Friday, April 5, 2013

The Death of Robert Ethan Saylor- A Mother's Greatest Fear

I have been struggling lately.  Wanting to add my voice to the throngs trying to be heard, but unable to really put my words together.

And I've been afraid.  Oh, there are so many things to be afraid of as a parent.  Add a disability that makes your child many more times likely to be a target of abuse and the worries just multiply exponentially.

The death of Robert Ethan Saylor has been making this fear seem so much more real.  This is a man whose death was blamed on Down syndrome.  Although his death was ruled a homicide, no charges are being filed against the three officers at whose hands he died.

At this point the talk is all about providing training so that these types of situations don't occur again.  And of course they are needed.

But the investigation into Robert Ethan Saylor's death seems to have stopped after the grand jury ruling.  There is a large push by families of those with Down syndrome and other cognitive disabilities to instigate an outside investigation, one that has not been performed.

The fact is that a man died.  The world can try to blame Down syndrome or a heart condition or argue that his parents failed and that he shouldn't have been left alone.  But to all of the parents who are raising children with intellectual disabilities, parents who are trying to raise children with some kind of independence, children who are able to not only be a part of but actually contribute to our society... what kind of message is this sending us?  What kind of message is it sending our children?

We know that our children are worth it; that they are valued human beings.  But wiping Mr. Saylor's death under the rug and accepting that Down syndrome is to blame leaves all our children vulnerable.  How can we send our kids out into a world that views their abuse as justified?  How can we settle for the message that our children are worth less?

We must speak out.

You can speak out too, if you haven't already.

You can sign the petition at for an independent investigation of Robert Ethan Saylor's death.


You can write to the U.S. Department of Jusice by e-mail or by mail:  (Thank you to my friend Meriah for posting this information along with the sample letter than I am including here.)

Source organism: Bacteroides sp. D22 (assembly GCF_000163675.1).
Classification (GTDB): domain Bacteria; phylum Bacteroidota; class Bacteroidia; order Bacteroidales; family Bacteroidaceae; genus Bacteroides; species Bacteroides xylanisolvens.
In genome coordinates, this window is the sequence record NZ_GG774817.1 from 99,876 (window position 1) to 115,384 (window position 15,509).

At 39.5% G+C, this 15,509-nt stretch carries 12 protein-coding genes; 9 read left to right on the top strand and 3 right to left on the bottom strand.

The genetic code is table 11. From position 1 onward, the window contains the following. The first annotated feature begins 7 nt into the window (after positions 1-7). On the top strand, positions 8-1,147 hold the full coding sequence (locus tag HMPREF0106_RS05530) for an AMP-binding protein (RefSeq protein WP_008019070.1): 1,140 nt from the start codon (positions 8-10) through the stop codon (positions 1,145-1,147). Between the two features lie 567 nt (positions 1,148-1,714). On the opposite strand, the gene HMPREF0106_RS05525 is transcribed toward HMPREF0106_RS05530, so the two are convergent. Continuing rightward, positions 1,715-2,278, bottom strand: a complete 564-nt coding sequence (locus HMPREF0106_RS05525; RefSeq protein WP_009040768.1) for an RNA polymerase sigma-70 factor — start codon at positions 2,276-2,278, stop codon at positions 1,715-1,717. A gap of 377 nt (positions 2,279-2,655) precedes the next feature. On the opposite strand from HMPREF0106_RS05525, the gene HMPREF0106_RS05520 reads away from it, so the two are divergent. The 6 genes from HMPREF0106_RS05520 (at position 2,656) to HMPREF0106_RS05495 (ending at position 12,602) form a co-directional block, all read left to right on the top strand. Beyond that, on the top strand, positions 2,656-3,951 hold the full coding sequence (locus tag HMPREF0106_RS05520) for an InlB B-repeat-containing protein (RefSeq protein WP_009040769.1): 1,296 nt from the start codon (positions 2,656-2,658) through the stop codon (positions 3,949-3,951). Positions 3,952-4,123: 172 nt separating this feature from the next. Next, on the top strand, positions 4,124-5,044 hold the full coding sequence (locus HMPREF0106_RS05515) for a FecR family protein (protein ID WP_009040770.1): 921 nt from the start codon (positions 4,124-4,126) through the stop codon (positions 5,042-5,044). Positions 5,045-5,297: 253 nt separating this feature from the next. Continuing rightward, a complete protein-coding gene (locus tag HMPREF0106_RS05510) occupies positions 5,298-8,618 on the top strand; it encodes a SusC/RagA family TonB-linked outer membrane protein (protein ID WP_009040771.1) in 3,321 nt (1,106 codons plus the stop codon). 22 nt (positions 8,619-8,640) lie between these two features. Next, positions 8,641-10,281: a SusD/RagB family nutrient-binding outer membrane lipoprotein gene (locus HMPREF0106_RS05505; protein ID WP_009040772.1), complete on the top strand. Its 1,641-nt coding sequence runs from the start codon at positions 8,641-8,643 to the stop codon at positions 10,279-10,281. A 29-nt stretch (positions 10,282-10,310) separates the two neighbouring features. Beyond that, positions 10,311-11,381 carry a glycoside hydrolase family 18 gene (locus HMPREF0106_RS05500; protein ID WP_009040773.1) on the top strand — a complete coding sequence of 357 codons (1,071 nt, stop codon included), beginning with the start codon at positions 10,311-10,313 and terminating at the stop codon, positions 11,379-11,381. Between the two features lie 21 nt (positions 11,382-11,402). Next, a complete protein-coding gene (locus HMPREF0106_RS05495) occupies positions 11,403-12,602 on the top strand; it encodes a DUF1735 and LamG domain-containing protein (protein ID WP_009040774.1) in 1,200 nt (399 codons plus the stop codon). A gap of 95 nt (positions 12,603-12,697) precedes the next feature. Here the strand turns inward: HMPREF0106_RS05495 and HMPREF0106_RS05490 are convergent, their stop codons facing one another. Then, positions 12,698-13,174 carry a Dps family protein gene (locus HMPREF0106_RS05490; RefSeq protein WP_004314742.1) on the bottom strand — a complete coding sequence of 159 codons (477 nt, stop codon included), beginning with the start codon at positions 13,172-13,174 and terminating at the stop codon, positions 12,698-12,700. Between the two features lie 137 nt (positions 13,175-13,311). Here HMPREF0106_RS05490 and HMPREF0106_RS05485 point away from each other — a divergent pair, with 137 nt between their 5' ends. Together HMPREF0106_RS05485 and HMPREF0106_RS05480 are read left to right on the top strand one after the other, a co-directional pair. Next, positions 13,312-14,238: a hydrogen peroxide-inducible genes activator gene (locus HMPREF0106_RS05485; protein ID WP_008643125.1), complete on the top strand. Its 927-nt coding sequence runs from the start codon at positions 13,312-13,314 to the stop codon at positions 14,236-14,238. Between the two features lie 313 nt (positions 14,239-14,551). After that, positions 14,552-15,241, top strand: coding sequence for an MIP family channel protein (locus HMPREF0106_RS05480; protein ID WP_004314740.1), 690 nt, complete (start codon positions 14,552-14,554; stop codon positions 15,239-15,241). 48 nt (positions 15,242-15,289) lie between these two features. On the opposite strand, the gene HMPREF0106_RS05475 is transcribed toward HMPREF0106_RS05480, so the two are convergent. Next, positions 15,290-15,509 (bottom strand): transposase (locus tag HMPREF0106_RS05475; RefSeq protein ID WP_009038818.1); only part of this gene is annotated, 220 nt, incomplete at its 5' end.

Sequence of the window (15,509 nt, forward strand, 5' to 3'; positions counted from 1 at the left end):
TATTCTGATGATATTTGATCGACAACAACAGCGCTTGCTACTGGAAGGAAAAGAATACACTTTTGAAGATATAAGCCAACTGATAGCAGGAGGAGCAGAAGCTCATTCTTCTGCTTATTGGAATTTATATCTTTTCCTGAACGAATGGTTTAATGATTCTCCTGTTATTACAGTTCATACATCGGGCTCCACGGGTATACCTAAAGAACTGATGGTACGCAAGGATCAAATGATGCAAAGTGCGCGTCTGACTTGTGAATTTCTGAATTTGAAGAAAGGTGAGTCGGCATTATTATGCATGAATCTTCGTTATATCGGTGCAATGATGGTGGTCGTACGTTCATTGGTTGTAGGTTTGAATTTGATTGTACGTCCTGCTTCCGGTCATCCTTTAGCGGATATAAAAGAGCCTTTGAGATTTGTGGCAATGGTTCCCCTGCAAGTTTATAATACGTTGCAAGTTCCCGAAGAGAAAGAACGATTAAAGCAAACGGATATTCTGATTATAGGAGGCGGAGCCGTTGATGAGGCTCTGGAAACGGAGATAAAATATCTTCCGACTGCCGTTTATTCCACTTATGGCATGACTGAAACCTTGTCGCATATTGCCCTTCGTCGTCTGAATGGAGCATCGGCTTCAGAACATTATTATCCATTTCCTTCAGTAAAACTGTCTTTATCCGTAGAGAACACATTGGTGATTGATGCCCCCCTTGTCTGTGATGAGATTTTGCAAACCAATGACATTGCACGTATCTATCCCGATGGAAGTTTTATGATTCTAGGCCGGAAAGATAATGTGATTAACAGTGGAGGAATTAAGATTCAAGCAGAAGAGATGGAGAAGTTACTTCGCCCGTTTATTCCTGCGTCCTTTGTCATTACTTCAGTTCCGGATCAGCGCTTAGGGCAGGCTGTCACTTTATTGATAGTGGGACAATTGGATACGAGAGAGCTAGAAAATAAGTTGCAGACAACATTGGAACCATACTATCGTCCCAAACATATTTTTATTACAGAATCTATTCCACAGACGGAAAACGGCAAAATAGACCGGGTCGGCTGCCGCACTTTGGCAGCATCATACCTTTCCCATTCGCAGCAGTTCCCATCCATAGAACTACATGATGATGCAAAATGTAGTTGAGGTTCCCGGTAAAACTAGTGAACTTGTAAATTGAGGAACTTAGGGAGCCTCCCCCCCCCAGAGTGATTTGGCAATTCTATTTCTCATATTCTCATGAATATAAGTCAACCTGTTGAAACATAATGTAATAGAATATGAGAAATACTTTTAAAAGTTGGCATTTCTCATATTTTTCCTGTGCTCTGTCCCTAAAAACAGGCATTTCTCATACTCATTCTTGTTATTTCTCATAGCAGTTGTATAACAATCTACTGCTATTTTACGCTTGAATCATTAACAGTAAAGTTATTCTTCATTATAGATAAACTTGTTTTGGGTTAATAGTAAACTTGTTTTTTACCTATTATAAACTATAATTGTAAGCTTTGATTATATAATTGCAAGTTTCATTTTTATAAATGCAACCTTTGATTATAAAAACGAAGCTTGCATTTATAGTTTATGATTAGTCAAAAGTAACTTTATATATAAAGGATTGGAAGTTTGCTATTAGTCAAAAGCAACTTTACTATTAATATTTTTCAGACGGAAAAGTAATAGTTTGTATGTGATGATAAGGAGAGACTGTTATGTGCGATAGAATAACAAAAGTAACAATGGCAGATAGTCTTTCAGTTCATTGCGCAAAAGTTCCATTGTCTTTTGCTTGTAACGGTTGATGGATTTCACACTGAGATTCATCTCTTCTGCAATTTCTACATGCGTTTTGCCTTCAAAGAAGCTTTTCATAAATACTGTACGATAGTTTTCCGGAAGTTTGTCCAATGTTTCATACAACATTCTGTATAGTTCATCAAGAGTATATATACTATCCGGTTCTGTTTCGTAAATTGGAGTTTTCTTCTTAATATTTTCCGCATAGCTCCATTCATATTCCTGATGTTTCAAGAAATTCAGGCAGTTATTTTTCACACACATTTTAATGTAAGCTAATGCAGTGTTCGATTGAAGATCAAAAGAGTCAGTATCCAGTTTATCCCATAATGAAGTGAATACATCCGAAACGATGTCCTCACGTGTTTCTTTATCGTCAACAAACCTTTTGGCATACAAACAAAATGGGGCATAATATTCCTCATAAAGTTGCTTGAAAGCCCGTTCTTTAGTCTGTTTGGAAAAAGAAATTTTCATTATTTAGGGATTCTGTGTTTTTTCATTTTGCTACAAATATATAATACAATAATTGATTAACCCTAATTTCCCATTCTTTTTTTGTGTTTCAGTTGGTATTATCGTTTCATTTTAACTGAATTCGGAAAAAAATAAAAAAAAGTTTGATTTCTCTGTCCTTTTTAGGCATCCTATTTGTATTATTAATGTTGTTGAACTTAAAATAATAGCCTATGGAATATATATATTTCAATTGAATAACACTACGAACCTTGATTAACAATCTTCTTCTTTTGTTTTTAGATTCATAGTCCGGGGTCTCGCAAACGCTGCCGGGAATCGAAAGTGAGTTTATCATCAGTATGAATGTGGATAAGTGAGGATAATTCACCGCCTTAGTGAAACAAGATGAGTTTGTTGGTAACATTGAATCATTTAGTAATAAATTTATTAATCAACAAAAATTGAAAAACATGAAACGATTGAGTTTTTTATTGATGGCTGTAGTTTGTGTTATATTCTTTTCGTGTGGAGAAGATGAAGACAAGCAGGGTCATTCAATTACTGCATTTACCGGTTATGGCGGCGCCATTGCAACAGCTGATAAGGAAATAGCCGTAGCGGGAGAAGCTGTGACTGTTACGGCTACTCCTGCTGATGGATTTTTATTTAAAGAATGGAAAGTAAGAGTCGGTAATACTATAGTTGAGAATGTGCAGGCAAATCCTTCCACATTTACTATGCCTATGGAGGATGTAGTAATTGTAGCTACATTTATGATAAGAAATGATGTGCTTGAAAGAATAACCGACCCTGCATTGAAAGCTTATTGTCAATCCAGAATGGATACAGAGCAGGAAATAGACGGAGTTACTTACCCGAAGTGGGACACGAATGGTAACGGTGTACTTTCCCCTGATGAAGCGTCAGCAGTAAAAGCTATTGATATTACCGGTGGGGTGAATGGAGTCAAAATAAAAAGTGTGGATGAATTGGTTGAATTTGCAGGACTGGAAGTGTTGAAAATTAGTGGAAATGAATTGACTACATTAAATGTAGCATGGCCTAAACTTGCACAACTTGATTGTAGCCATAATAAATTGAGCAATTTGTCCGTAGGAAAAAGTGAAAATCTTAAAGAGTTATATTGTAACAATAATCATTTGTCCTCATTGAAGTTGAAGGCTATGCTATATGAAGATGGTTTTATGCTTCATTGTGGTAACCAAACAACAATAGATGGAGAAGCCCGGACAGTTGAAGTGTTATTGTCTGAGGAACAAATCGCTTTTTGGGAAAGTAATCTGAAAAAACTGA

U.S. Department of Justice 950 Pennsylvania Avenue, NW Washington, DC 20530-0001
According to a press release from  the State’s Attorney for Frederick county, Robert Ethan Saylor died as a  result of three individuals’ actions on January 12, 2013 in Frederick,  Maryland. His death was and remains classified a HOMICIDE.
Robert Ethan Saylor was a healthy, 26-year-old man, who also had Down syndrome.
However, the above press release also states that Robert Ethan Saylor  was “…compromised by his Down’s syndrome…” and concludes that no  criminal charges are necessary in Mr. Saylor’s death.
I believe  that the above decision speaks to a continuing bias in society to see  Down syndrome as a disease, those with Down syndrome as lesser humans  and not deserving of the same respect warranted to those without Down  syndrome. I strongly believe, and do not stand alone, that it is a  violation of basic human rights to view Mr. Saylor’s death as somehow  due to his genetic makeup when his death has been classified a HOMICIDE.
I’m contacting you today to ask you to launch an independent inquiry  into the death of Mr. Saylor. I am asking you to prove to me that your  department believes in the humanity and equality of everyone, including  those with intellectual and developmental disabilities.


  1. Well said. Sometimes I feel like I am butting up against a brick wall. I have been writing and writing and writing more letters to people, organizations,and news stations. Is anyone listening? If they are, is any one going to do anything? The biggest slap in the face was when the NDSS stopped listening. Stopped advocating. How can we be heard if our own national organizations is ignoring our pleas?

  2. Thanks for sharing, Leah - the behavior of law enforcement displayed in this case is horrible.

  3. This is such a sad, sad story. I think about Ethan and his family all the time. I hope for a more understanding world for Cora and Ben.


Thank you for sharing your thoughts with me!